And how to get it
Marketing is really pretty simple. Just find out what people want, and give it to them. Or so said marketer Daniel Levis.
Sounds simple, doesn’t it, yet people rarely do it. Most small businesses I see do what is known as “Monkey Marketing” - simply aping their competitors without care or thought for the real wants and needs of their prospects
You will sell more if you offer what people are after.
And customers will keep coming back if they are happy with your products and services, and how they are provided. Ken Blanchard called it “creating Raving fans”.
"Your customers are only satisfied because their expectations are so low and because no one else is doing better. Just having satisfied customers isn't good enough anymore. If you really want a booming business, you have to create Raving Fans."
But how do you know what your customers want, and what keeps them happy? How do you even know what your customers like or dislike about your offering?
The answer might seem pretty obvious - ask them.
Asking your customers for feedback can provide extremely valuable insight for your business and offerings, a different view of your business than you see from the inside.
A key input into the planning process whenever I do a business plan for a business is a customer survey. We seek responses on key service issues, the benefits sought, the things the business does well, and doesn’t do well, its strengths and weaknesses. The survey always adds value to the planning process, and frequently uncovers a key factor on which to build the plan.
Similarly, after every small business workshop I run I ask participants to fill out an Evaluation Form before they leave, looking for feedback on the workshop, its presentation and content.
Here are four reasons you should ask for customer feedback.
1) Learn what your customers like and don’t like. It may be your offering itself and how well it meets their needs, or how you provide it, or your after sales service. Solid information, unlike opinions and guesses is extremely useful. Knowing what benefits they seek enables you to make changes to your offering and how you present and deliver it.
Early in my consulting career a Director of a client company suggested they didn’t need to do a customer survey. He ‘knew’ what their clients thought and wanted. Needless to say, when we did the survey, he didn’t. And that caused things to change.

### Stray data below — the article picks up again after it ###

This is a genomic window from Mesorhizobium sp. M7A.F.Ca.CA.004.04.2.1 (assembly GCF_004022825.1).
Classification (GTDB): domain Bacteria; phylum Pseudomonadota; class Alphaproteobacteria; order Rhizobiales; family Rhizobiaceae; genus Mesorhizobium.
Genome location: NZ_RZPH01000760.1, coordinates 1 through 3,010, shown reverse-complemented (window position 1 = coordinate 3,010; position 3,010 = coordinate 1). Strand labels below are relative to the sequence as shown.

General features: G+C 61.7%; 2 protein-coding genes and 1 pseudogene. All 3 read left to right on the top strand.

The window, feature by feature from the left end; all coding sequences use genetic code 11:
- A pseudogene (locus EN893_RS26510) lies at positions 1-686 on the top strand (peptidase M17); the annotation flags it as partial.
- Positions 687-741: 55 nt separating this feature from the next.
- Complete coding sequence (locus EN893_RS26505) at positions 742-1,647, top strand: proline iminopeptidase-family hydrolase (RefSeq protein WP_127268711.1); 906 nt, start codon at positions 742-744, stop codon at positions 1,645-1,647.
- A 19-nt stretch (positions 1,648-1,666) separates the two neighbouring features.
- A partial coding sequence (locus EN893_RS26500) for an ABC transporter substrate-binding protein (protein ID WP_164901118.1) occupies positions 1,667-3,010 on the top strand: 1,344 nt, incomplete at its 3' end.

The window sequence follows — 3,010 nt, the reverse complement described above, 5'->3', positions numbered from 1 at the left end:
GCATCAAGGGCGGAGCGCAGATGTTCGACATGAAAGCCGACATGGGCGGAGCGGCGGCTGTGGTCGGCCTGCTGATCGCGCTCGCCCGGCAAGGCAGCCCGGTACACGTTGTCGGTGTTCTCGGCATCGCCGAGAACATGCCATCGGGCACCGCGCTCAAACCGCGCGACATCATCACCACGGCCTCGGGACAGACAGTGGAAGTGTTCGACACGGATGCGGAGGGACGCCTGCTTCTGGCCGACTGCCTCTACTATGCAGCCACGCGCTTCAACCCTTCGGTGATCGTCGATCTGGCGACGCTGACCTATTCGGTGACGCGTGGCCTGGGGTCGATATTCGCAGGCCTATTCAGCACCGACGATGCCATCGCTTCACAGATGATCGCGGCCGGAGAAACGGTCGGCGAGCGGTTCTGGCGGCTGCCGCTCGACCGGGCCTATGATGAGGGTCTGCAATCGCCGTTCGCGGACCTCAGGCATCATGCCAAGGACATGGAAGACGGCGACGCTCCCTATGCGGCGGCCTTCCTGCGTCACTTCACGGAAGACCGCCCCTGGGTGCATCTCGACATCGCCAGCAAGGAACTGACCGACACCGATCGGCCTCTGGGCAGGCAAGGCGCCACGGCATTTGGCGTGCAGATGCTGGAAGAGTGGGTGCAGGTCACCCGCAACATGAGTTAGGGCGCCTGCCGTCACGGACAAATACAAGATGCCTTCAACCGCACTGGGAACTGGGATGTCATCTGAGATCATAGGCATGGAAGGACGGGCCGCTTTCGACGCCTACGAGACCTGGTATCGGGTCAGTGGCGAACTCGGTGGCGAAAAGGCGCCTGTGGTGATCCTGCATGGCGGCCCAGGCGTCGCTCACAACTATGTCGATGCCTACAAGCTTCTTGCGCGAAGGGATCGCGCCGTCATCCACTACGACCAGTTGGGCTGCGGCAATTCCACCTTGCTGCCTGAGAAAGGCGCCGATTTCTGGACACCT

Another learnt the critical importance of on-time delivery. They knew it was important, but not that it was critical. The business plan was then built around determining what on-time delivery was to the customer, and how to ensure it was met. They became a very profitable business.
2) Make customers feel important and involved. By asking for your customers to for their views, you’re telling them that you value their opinion. Your customers feel important because you’re treating them as such and when they see changes as a result of that consultation they feel involved in improving your business.
You are building a relationship, and businesses thrive on relationships.
3) Continuous improvement. I’m a big fan on continuous, incremental improvement. The 80/20 rule applies as much to continuous improvement as it does to sales; 80% of the problems will come from 20% of the causes.
Customer input is a key ingredient in identifying where improvements need to be targeted. If you’re consistently listening and seeking feedback, you always have a finger on the pulse of what’s working for your customers and what is not, so you can continually improve your products or services.
4) Testimonials – the responses customers provide can be valuable testimonials to be used on your website and in your marketing materials.
Knowing who your customer is, what they want and providing it is the key to consistent income. There’s a lot to be gained from getting customer feedback and absolutely nothing to lose. All you have to do is ask!
Remember that people rarely praise, but often complain. Asking customers for feedback provides the opportunity to improve your business and its offering, and eliminate the weak spots that lead to complaints.
A happy customer will help you generate the publicity for your product!
Next week I’ll look at how you ask them, and some of the options you may have.
Throw some light on the dark areas of your business
Just as lack of information on where the profits in your business are made, lack of knowledge of what your customers are thinking about your business, your products and services holds you back from making the right decisions.
If you would like to discuss how you could obtain that feedback, and use it to generate a continuous stream of profitable customers, keep those customers and minimise customer churn, contact me. There’s no cost for a consultation. It is my gift to you.
© Copyright 2016 Adam Gordon, The Profits Leak Detective